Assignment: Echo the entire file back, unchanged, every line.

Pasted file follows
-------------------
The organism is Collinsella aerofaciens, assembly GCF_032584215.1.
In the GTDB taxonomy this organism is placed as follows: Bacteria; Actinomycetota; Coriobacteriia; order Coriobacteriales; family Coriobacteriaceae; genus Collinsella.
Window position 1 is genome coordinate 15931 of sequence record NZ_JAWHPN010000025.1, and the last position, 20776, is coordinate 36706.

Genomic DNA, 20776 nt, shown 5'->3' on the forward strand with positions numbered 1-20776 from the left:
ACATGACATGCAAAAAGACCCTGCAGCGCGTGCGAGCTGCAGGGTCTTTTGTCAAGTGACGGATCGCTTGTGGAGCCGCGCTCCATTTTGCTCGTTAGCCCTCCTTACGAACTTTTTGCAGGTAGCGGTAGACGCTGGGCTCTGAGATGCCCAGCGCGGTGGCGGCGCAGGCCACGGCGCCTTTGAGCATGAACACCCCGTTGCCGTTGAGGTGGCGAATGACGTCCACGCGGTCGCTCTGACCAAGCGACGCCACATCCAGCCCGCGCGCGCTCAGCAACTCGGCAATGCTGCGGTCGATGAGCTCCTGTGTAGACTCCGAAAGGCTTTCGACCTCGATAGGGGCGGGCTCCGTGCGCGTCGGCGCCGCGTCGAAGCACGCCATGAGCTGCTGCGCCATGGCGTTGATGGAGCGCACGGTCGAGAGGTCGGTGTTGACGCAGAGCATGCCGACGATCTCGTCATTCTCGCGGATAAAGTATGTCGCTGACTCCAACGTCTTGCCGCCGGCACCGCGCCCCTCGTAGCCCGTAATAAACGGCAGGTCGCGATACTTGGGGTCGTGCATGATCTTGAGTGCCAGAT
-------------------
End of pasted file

The organism is Collinsella aerofaciens, assembly GCF_032584215.1.
In the GTDB taxonomy this organism is placed as follows: Bacteria; Actinomycetota; Coriobacteriia; order Coriobacteriales; family Coriobacteriaceae; genus Collinsella.
Window position 1 is genome coordinate 15931 of sequence record NZ_JAWHPN010000025.1, and the last position, 20776, is coordinate 36706.

Genomic DNA, 20776 nt, shown 5'->3' on the forward strand with positions numbered 1-20776 from the left:
ACATGACATGCAAAAAGACCCTGCAGCGCGTGCGAGCTGCAGGGTCTTTTGTCAAGTGACGGATCGCTTGTGGAGCCGCGCTCCATTTTGCTCGTTAGCCCTCCTTACGAACTTTTTGCAGGTAGCGGTAGACGCTGGGCTCTGAGATGCCCAGCGCGGTGGCGGCGCAGGCCACGGCGCCTTTGAGCATGAACACCCCGTTGCCGTTGAGGTGGCGAATGACGTCCACGCGGTCGCTCTGACCAAGCGACGCCACATCCAGCCCGCGCGCGCTCAGCAACTCGGCAATGCTGCGGTCGATGAGCTCCTGTGTAGACTCCGAAAGGCTTTCGACCTCGATAGGGGCGGGCTCCGTGCGCGTCGGCGCCGCGTCGAAGCACGCCATGAGCTGCTGCGCCATGGCGTTGATGGAGCGCACGGTCGAGAGGTCGGTGTTGACGCAGAGCATGCCGACGATCTCGTCATTCTCGCGGATAAAGTATGTCGCTGACTCCAACGTCTTGCCGCCGGCACCGCGCCCCTCGTAGCCCGTAATAAACGGCAGGTCGCGATACTTGGGGTCGTGCATGATCTTGAGTGCCAGAT